Schwabsky, Barry, Artforum International
Although the Korean painter Kim Whanki (1913-1974) spent significant portions of his career in Paris as well as in Seoul, this recent exhibition, entitled "Oeuvres inedites 1963-1973," corresponded to a period when he lived and worked in New York. The show primarily consisted of works on paper, but it also included a dozen canvases dated circa 1968. As Yves Michaud points out in his catalogue essay, during these years Whanki was able to synthesize Western - or more specifically, American - abstract painting with the Asian sensibility in which his esthetic was rooted.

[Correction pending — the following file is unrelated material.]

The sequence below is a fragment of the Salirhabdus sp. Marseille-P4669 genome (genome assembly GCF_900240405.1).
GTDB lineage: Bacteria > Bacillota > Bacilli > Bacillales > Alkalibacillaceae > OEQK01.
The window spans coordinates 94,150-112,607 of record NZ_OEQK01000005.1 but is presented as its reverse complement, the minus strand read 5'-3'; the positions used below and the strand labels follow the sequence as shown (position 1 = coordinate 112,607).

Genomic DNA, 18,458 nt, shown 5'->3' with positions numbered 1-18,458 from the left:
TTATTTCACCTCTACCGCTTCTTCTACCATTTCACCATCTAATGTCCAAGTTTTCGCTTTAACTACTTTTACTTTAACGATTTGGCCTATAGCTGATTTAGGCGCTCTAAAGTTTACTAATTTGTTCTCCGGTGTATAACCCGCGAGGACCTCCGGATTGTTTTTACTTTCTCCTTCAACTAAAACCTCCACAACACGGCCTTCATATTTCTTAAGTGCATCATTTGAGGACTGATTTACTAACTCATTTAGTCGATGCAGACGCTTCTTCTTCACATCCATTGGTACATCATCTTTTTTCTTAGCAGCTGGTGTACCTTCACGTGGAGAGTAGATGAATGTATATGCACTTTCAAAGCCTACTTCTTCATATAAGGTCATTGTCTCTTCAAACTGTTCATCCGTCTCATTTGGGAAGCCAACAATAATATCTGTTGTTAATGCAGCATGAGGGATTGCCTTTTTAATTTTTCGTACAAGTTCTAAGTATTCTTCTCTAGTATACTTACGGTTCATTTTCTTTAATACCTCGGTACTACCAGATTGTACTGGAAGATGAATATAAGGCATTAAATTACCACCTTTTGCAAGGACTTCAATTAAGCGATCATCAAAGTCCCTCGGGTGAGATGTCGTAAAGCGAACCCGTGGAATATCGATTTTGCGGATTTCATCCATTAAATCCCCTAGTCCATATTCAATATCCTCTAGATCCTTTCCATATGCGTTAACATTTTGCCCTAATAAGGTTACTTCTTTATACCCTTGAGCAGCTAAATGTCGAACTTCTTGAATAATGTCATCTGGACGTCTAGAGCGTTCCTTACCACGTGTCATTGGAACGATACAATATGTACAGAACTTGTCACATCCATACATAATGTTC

While Whanki's earlier work remained tied to representational forms, as well as certain aspects of the School of Paris (Michaud remarks that Braque and Matisse, as well as Klee, were among Whanki's early models), in New York he reduced his pictorial vocabulary to a few basic abstract elements, primarily dots and lines. One assumes that he had been impressed by the vibrant color and formal clarity of the work of artists like Morris Louis and Kenneth Noland - and perhaps the dot paintings of Larry Poons as well - but there are some fundamental differences. For one thing, Whanki used highly diluted oil paint, which suggests that, thin as his paint may be, he did not aim at pure opticality, as the paint retained slightly more "body," more separation from the weave of the canvas, than the acrylics or magna used by the American stain painters. This in itself indicates how far Whanki stood from any strict purism. A more profound difference lies in the temporality of his paintings. With Louis and Noland there is an all-at-once aspect to the painting's impact - that instantaneousness prized by Clement Greenberg - whereas in Whanki's case there is always an implicit sense of movement and development. …